Saving the family farm: Murky Encinitas ordinances cast shadow over urban agriculture

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Scott Allison

Laurel Mehl’s urban farm is nestled among several residences. As she looks over her organic fruits and vegetables, a homeowner in the adjacent lot (background) is installing solar panels. (Photo by Scott Allison)

Gisela Lagos

Coral Tree Farm is working to gain back the ability to sell produce and hold community educational events for children and adults since losing its farm zoning rights due to city ordinances that do not account for urban farms.

Sixteen years ago, Laurel Mehl and her family started the process of downsizing their farm with fruit trees that consumed less water and a renewed emphasis on heirloom seeds. The process of converting their farm put them outside of the current Encinitas city agricultural ordinance, which was written in 1986 before the development of the small urban farm.

“We are all in the position of working with what has been written back in 1986. Everybody involved with this, we’re not the people who wrote the laws,” Mehl said.

While the laws were not written for urban farms in mind, it is the urban farmer who is now in jeopardy of losing their ability to generate an income and sustain their farms.

“The city currently de-incentivizes (agricultural) businesses and organizations,” said Mim Michelove, co-founder of Healthy Day Partners, “by having a limiting and narrow view of acceptable land uses on (agricultural) zoned property and a cumbersome, expensive permit process, both of which can powerfully impact a small farmer to the point of inability to survive in Encinitas.”

Right now, urban farms are in a gray area of the current agricultural ordinances. They do not produce enough to maintain the farm zoning standards, but without the status they are not able to sell anything at all. An urban farmer’s inability to maintain the zoning mandates makes the costly process futile to even attempt. Even if an urban farm qualifies for the proper zoning, there is no guarantee that the farm will be able to maintain the standards.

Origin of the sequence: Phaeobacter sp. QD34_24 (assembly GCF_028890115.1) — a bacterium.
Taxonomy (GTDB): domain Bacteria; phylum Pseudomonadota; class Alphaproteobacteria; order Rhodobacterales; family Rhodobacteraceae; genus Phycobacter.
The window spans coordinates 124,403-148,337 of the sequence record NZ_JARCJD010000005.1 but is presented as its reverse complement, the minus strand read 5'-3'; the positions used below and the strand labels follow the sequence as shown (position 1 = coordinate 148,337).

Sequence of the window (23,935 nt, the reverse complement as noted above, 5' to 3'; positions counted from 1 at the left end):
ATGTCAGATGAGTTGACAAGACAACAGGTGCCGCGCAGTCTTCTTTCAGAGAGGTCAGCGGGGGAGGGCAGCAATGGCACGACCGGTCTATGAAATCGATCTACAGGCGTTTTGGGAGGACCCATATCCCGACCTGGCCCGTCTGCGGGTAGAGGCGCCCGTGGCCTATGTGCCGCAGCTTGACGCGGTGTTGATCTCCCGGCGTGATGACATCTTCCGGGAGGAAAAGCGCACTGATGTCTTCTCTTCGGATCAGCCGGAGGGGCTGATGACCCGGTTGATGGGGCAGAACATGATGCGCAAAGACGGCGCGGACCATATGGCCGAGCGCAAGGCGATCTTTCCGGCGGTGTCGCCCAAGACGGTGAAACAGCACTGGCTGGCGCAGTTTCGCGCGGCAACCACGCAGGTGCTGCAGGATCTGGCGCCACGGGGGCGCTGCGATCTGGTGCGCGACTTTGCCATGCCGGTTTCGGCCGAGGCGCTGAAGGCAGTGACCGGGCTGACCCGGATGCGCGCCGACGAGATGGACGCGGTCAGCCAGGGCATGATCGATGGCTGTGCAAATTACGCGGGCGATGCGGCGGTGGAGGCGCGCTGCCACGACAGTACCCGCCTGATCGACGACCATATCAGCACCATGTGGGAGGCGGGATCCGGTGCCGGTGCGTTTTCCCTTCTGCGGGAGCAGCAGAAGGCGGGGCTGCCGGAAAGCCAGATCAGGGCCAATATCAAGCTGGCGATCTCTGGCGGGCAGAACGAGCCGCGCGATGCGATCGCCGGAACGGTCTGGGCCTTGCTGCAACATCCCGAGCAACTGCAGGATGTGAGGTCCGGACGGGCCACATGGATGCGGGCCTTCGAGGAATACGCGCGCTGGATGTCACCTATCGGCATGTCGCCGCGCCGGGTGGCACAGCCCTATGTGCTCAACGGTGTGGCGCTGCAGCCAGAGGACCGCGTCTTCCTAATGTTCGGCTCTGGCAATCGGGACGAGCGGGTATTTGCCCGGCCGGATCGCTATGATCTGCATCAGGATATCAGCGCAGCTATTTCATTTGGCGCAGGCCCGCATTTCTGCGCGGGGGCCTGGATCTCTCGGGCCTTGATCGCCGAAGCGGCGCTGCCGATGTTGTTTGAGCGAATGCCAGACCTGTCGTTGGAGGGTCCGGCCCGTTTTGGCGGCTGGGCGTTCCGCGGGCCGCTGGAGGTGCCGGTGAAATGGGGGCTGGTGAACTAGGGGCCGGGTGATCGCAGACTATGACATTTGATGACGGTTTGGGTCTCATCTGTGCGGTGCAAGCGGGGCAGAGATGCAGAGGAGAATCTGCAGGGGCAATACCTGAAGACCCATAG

Only a few months ago, Coral Tree Farm provided CSA (community supported agriculture) boxes and produce for neighbors, area residents and youths who participated in its educational programs. It was also a place where school children could see the process of creating a meal from seed to plate.

One Coral Tree Farm visitor described their outings to the farm as a visit with family rather than just a place to get their produce.

Tiffany Fox, an Encinitas resident and Coral Tree Farm neighbor, said the Saturday walks to the farm felt like adventures for her and her children. They learned about seeds that are on the brink of extinction and the great flavors of heirloom produce.

“She places a large emphasis in farming from heirloom seeds,” Fox said, “so we’re also getting exposed to the nutritional benefits of seeds that have been used for hundreds of years. You can’t buy that at the grocery store.”

While Mehl said she is proud to provide the city with the heirloom-style farming her parents raised her with, she is particularly excited about the conservation abilities the urban farm provides. She said that with a small amount of space a farmer is able to save a nearly extinct line of produce.

“If we don’t save it, there is no bringing it back,” Mehl said.

The Silverleaf sunflower, found in only three parts of the United States, grows wild at the farm. Its heirloom tomatoes are on the Slow Food Ark of Taste list, which means it’s on the brink of disappearing. Other seeds were brought to Coral Tree Ranch by Joseph Simcox, who travels in search of bio-diverse farms where nearly extinct seeds will thrive.

A farm highlight is the Armenian purple fava beans. From an original handful of fava seeds, visiting school children harvested the beans and were able to fill nearly two jars with them. While the children wanted to eat the beans immediately, they learned that seed-saving means putting off immediate satisfaction for the propagation of an even larger harvest the next season.

“The concept of seed saving is still a new concept to a lot of people,” Mehl said, but she is working on educating adults and children about slow foods, heirloom plants and the importance of crop lineage.

The Encinitas City Council has said it plans to hold talks about the current agricultural ordinance.

In Councilwoman Lisa Shaffer’s weekly newsletter, she wrote that during the community planning meeting on May 9, the council “agreed to consider an urban agricultural ordinance that could address permitting, conflict resolution, incentives, etc.”

Currently, Mehl and the Coral Tree Farm are in the process of applying for a permit that will allow her to keep growing produce and to restart classes for the children and adults of Encinitas. The application process has a cost of $1,700, and due to the farm’s current financial situation, it held a “Yoga at the farm” fundraiser on May 24, where the farm was able to raise $700 of the application fees. More fundraisers will be scheduled throughout the summer to raise money for the remaining application fee and for additional processing.

“We didn’t make all the funds but we are well on our way,” Mehl said.

The city has not yet scheduled the open discussion on the issue, and any result from such a discussion might come too late to help Coral Tree Farm, but Mehl said she hopes her experience will create a change for other urban farmers.

“We hope that our model and experience with the city will be the opening for other people who might want to be an urban farmer, as well,” Mehl said.

Gisela Lagos is a National University journalism intern